June 29, 2019

Invited speakers


Chris Jiggins

University of Cambridge

Hybridisation and introgression shape adaptation and species divergence in the Lepidoptera




Professor at the University of Cambridge since 2014. Chris Jiggins started working on Heliconius butterflies in 1993, when he started his PhD with Jim Mallet at University College London, UK. He is particularly interested in studying how species converge due to mimicry, as a model for understanding the predictability of evolution, and the genetic and ecological causes of speciation.  His lab has been approaching this problem from different angles, including evolutionary developmental biology of wing patterning, the genomic architecture of adaptation and divergence, and performing behavioural and ecological studies in the field. Find out more about his research and publications here.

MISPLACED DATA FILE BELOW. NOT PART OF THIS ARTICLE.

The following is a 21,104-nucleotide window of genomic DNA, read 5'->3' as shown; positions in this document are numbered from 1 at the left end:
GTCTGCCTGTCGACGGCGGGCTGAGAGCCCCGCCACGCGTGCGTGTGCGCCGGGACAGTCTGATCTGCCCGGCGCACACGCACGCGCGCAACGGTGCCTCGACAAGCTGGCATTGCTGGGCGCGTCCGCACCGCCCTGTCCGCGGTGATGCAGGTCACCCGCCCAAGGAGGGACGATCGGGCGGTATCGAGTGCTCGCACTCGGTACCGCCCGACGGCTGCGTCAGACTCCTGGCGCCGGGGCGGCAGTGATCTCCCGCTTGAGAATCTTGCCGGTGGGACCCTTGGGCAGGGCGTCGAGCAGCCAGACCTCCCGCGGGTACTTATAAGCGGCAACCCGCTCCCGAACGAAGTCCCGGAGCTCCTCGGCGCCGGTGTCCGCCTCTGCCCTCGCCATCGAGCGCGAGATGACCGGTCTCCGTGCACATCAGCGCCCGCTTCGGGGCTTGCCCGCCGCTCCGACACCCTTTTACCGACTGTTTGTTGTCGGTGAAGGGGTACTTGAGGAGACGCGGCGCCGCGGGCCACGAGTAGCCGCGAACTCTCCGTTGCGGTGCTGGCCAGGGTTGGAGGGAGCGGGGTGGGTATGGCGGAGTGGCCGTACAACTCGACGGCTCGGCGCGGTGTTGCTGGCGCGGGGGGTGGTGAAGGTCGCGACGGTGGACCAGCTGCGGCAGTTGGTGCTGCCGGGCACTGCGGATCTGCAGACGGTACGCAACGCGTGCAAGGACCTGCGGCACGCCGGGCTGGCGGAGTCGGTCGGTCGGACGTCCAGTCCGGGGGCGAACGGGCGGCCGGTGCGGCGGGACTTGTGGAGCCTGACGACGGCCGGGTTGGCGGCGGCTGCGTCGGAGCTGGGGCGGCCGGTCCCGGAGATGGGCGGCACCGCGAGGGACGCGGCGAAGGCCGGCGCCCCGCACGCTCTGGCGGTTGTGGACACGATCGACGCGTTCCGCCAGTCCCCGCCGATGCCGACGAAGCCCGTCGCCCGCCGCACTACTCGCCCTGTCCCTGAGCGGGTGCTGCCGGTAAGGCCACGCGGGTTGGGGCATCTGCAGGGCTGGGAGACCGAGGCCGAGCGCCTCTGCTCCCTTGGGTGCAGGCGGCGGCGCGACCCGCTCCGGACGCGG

Isabel Henriques

University of Coimbra


Role of the environment in the evolution of antibiotic resistance






Isabel Henriques is an Assistant Professor at the Department of Life Sciences, Faculty of Sciences and Technology, University of Coimbra. She is also a member of the Centre for Environmental and Marine Studies, where she leads the “Microbial and Cell Biology Lab”. She earned her PhD in Biology in 2006 from the University of Aveiro. Her research has been oriented to address the ecology of antibiotic resistance in the environment, based on the assumption that the environment plays a relevant role on the spread of resistance. She has been interested in the mechanisms of transfer and evolution of antibiotic resistance, and how environmental and anthropogenic factors affect these mechanisms. A main interest has also been the impact of global changes in the microbiome (including soil and water microbiome) and microbiomes’ role in adaptation of organisms (plants and animals) to stressors.